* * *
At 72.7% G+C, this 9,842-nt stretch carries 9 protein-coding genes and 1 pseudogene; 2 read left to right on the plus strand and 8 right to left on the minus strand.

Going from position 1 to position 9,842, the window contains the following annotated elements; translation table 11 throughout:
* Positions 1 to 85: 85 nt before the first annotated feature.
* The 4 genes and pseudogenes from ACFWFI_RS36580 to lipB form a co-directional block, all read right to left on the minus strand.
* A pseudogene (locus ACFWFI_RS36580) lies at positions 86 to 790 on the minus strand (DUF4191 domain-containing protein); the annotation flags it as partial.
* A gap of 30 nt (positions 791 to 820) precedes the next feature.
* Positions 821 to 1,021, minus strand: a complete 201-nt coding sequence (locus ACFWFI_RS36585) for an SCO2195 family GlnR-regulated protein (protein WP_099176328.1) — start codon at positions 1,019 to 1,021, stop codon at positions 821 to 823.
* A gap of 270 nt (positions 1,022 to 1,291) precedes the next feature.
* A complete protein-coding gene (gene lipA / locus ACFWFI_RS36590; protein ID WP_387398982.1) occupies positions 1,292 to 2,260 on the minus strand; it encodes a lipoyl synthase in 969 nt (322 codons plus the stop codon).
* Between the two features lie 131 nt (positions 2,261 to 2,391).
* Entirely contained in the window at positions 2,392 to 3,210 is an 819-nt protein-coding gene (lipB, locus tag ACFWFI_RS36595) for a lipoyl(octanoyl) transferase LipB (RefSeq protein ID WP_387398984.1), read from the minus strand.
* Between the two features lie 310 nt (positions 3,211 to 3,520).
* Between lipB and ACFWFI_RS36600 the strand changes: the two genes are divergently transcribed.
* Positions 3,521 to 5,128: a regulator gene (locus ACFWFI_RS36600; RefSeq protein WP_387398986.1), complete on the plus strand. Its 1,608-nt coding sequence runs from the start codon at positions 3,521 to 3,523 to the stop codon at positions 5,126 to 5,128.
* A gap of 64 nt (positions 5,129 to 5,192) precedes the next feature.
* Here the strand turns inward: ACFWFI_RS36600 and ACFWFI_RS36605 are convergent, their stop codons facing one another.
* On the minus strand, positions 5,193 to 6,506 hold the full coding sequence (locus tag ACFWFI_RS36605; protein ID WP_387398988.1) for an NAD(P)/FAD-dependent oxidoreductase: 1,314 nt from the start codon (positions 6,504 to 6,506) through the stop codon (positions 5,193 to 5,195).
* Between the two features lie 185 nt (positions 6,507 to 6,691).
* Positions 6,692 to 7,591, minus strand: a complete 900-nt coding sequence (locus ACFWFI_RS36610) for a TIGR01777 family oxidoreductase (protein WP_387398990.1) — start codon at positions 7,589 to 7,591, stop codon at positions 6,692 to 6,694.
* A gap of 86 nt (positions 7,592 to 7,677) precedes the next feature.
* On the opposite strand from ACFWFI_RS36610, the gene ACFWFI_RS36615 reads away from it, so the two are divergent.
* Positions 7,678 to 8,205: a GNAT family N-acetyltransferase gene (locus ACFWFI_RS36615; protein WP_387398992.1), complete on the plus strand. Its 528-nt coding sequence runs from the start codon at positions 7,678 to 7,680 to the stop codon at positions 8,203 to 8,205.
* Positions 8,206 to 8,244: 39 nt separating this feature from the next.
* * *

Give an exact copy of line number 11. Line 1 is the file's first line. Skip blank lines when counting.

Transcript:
* Entirely contained in the window at positions 2,392 to 3,210 is an 819-nt protein-coding gene (lipB, locus tag ACFWFI_RS36595) for a lipoyl(octanoyl) transferase LipB (RefSeq protein ID WP_387398984.1), read from the minus strand.